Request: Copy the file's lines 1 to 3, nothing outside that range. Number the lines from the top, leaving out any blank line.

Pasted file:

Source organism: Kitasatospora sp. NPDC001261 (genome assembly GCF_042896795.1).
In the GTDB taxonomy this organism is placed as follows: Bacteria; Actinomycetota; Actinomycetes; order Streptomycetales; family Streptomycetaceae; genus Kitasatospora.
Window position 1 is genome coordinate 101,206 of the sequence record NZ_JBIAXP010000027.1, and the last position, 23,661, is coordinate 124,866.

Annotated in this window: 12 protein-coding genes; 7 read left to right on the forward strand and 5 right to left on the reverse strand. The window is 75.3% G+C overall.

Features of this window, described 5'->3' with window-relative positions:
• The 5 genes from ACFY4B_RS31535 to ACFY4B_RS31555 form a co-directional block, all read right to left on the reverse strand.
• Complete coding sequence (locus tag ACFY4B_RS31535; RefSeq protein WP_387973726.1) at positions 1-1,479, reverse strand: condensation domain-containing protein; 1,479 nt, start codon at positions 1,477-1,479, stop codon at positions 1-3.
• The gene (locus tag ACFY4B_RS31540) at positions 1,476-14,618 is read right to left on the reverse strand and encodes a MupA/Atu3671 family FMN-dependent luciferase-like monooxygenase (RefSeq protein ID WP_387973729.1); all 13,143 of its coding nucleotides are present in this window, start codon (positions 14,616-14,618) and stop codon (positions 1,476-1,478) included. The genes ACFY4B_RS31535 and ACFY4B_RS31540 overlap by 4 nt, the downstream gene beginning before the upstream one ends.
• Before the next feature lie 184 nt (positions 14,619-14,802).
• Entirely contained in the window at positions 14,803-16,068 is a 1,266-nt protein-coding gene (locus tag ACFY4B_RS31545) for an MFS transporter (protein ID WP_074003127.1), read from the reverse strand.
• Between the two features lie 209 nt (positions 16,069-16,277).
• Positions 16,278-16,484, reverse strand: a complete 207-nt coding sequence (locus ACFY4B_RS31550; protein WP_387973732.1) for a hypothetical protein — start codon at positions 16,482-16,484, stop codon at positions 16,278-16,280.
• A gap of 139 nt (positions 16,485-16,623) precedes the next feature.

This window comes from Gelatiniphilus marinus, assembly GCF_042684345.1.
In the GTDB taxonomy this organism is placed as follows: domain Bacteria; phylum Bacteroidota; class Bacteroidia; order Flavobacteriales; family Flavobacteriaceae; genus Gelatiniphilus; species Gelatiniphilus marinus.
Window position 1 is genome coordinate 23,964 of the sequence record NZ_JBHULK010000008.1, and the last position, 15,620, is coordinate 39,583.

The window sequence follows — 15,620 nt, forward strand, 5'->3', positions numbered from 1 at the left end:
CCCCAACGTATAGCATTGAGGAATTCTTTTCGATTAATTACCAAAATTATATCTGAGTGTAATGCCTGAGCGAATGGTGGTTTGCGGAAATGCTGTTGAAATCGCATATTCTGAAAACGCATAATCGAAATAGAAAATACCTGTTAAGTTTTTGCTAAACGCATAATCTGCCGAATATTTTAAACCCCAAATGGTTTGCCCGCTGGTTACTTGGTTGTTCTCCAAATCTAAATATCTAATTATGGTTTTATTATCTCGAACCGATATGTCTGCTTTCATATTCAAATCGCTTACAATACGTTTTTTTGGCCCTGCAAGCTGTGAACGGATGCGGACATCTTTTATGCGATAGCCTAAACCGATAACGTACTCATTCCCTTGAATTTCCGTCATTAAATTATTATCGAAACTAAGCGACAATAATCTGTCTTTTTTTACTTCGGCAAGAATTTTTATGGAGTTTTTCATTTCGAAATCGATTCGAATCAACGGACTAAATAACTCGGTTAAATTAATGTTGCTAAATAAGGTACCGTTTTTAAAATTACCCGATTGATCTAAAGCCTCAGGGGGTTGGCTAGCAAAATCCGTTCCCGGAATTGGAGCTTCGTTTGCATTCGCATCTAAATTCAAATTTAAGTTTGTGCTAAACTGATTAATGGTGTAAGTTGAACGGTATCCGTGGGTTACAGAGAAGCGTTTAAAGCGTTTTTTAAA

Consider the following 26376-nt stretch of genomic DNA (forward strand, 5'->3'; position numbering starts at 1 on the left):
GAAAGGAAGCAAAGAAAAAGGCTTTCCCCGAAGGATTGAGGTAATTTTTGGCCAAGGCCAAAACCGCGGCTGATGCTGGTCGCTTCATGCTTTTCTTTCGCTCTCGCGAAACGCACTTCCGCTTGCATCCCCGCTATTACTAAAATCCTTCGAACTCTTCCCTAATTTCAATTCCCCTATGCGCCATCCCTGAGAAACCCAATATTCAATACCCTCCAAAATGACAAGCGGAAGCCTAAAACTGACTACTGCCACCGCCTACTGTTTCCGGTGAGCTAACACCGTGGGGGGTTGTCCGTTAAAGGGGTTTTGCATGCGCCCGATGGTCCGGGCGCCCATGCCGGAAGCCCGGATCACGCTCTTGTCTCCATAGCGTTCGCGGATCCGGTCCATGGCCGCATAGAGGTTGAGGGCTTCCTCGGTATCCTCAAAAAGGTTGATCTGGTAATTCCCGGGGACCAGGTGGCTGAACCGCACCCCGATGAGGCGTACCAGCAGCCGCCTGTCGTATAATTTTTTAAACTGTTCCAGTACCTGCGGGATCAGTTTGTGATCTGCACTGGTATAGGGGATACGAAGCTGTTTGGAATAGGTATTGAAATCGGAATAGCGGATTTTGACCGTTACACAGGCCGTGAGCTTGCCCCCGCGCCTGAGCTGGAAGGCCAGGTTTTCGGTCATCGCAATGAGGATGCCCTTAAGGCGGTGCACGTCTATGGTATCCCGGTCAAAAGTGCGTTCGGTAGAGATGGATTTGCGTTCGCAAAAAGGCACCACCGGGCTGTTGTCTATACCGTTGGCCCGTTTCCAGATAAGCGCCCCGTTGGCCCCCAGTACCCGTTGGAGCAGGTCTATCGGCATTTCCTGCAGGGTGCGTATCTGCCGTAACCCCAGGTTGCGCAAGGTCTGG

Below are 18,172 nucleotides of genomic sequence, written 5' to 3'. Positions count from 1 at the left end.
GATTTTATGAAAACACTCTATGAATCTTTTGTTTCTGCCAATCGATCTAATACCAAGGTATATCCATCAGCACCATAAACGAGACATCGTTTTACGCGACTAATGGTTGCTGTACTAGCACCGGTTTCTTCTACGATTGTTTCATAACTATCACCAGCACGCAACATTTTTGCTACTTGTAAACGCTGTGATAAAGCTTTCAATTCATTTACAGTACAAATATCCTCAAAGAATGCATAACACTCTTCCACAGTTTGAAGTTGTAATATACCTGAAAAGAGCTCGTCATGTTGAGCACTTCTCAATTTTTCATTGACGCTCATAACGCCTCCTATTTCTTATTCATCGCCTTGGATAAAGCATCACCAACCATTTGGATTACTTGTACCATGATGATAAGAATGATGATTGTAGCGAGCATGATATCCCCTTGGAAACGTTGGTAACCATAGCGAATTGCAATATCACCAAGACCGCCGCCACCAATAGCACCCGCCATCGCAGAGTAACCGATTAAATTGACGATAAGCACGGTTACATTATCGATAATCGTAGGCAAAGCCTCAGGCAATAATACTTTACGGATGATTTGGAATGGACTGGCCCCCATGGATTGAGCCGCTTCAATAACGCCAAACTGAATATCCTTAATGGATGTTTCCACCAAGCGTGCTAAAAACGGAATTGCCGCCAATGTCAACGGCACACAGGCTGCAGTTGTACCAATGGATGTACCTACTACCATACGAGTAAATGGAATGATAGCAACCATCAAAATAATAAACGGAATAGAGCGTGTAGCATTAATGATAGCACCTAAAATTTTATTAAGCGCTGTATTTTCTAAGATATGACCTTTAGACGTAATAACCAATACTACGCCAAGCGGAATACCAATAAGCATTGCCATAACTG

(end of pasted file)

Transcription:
Source organism: Kitasatospora sp. NPDC001261 (genome assembly GCF_042896795.1).
In the GTDB taxonomy this organism is placed as follows: Bacteria; Actinomycetota; Actinomycetes; order Streptomycetales; family Streptomycetaceae; genus Kitasatospora.
Window position 1 is genome coordinate 101,206 of the sequence record NZ_JBIAXP010000027.1, and the last position, 23,661, is coordinate 124,866.